Australian artist Stelarc has a third ear - but it isn't for him.

In 2006 Stelarc, 70, had an artificial ear construction inserted into his arm as an art project.

During a second surgery that year, a microphone was put into the ear to test if it would pick up a voice and wirelessly send it to a transmitter elsewhere. It did.

The goal is to link the ear to wi-fi so people can log in anywhere in the world and hear what Stelarc is talking about. The complex process will take up to 10 years.


Stelarc, in Dunedin as part of the New Zealand International Science Festival to take part in a "You are your DNA" debate tonight and a talk tomorrow at the Dunedin Public Art gallery, said he had two good ears to hear with and the third ear was not for him but "for people in other places".

To attach the ear, three plastic surgeons performed two surgeries on his arm in Los Angeles.

His arm was chosen because his preferred option, his head, was not deemed safe. In the first surgery, taking three hours, surgeons inserted a kidney-shaped silicon pouch scaffold under the skin in his arm and suctioned the skin over the scaffold.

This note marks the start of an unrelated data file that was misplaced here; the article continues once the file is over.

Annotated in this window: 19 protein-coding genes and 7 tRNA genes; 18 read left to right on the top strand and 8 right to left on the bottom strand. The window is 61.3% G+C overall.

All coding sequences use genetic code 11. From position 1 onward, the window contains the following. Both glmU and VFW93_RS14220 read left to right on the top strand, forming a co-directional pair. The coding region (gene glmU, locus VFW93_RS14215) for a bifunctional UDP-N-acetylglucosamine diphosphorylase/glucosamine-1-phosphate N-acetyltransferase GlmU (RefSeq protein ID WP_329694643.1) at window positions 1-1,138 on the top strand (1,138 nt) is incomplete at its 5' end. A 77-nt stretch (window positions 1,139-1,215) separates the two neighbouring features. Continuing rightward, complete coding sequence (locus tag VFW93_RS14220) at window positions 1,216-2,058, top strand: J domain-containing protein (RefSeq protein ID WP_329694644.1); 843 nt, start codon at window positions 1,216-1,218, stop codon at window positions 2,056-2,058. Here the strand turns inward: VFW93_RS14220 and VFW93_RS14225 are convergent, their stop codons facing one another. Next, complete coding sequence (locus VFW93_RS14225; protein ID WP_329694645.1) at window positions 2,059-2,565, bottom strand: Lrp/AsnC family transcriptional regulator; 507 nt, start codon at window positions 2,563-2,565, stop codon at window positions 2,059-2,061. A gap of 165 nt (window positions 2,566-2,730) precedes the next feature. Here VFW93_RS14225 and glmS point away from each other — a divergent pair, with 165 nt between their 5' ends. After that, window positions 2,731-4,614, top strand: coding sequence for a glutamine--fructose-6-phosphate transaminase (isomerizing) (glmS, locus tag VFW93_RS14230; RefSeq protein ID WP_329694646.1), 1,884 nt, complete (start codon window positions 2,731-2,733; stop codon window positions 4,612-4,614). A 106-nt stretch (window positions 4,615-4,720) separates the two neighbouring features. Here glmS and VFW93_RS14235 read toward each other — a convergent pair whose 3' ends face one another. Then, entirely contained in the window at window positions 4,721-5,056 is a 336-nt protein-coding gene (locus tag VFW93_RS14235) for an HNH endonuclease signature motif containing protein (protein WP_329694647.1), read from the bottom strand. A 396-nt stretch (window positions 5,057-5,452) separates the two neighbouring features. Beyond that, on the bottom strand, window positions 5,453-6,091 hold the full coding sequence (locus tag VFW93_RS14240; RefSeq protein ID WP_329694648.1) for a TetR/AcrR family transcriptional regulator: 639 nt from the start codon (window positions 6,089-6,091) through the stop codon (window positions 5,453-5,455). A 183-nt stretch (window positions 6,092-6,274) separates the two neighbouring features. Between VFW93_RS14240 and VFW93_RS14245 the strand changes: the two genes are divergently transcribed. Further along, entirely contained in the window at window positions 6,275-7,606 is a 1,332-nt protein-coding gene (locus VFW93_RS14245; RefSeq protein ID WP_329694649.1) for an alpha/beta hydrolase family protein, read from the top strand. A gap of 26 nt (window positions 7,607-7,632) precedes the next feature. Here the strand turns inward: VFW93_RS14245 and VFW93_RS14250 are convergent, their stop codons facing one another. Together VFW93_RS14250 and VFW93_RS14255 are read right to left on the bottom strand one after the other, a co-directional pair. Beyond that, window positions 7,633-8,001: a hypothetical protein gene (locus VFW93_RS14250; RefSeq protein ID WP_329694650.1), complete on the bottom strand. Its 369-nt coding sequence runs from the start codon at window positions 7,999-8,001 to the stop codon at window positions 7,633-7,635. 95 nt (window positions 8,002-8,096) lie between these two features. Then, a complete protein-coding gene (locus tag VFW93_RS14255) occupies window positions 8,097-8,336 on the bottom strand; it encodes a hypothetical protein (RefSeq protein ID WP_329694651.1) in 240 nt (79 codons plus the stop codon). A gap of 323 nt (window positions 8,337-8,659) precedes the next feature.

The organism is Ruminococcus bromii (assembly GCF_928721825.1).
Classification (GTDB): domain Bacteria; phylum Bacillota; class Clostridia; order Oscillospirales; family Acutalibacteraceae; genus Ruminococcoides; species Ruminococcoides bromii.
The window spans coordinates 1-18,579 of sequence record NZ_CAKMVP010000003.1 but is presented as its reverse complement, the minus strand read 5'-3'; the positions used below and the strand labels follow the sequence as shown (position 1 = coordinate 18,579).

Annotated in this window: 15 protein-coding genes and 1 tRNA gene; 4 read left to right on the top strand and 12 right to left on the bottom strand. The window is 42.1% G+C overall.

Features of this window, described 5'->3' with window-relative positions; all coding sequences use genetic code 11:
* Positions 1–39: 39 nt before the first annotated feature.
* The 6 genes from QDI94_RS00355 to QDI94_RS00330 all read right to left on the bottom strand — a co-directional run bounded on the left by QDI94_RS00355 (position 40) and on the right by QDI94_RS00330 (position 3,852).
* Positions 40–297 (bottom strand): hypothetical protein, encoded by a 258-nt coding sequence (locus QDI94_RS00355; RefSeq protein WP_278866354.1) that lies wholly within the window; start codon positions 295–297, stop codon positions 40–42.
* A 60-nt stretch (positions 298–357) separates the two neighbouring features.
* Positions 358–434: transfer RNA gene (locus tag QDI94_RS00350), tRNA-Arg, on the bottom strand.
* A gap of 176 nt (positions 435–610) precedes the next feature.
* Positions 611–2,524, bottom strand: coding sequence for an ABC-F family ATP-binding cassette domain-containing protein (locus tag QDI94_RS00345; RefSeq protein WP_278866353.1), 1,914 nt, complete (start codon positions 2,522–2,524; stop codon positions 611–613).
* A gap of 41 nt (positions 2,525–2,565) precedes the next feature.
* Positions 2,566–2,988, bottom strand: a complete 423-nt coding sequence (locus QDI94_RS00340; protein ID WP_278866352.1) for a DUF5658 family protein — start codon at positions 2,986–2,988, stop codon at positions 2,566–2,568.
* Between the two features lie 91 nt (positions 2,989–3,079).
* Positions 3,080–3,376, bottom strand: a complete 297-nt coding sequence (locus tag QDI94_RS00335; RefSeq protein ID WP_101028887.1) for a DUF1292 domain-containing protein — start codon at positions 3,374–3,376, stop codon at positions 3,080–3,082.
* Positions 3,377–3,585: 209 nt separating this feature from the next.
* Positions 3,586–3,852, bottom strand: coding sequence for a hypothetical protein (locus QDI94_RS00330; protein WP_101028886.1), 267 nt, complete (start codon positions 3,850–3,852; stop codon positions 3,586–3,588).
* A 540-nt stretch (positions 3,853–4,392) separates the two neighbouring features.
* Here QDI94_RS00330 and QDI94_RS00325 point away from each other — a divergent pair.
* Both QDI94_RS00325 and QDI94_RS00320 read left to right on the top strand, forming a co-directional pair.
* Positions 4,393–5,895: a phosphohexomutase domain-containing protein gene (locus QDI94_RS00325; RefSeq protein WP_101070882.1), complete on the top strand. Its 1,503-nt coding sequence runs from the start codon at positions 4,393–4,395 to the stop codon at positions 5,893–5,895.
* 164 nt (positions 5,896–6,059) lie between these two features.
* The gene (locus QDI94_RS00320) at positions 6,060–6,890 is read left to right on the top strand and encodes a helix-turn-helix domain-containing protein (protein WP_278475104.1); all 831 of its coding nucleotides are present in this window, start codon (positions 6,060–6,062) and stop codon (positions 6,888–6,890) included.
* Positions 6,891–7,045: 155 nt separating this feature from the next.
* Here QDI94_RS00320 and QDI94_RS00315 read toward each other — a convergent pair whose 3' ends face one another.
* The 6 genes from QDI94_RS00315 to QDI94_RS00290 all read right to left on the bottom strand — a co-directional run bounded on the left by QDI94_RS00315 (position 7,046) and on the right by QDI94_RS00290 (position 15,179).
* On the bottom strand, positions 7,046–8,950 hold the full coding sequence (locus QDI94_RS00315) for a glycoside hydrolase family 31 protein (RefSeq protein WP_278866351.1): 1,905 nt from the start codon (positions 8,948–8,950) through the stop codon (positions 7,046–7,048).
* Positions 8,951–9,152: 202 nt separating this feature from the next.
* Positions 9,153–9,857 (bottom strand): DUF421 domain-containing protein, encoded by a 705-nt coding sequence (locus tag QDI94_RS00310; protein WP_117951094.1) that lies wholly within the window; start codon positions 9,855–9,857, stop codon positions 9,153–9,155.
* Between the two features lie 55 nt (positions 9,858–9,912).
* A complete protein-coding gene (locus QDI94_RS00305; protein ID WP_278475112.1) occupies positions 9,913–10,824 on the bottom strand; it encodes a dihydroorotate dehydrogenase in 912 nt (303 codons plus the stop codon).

Afterwards he injected sterile saline solution into the pouch. As saline filled the pouch it enabled his skin to stretch over the pouch scaffold. "I didn't particularly like sticking needles into my arm."

His arm was swollen to the size of a tennis ball, he said.

The surgery was not without complications, he said. After his second surgery later in 2006, his arm became badly infected.

During the six months after the surgeries, the ear had tissue in-growth - when cells were encouraged to grow into the construction. The ear grew its own blood capillaries or "vascularisation".

The idea was a logical step after Stelarc's other works such as an attached mechanical hand and 3D printed arm with rubber muscles.

"I wanted to construct a soft prothesis. The extra ear is a permanent part of my body.

"Art is not necessarily rational."

His partner, also an artist, had spent several years dissecting human bodies and was quite okay with what he was doing and understood, he said.

Born Stelios Arcadiou, the artist changed his name legally in 1971 and along with his art is a distinguished research fellow at Curtin University in Perth.

Recently in Pittsburgh he talked to a plastic surgeon who is an expert in stem cells. "We discussed the future possibilities. I've already started the electronics for the ear." Otago Daily Times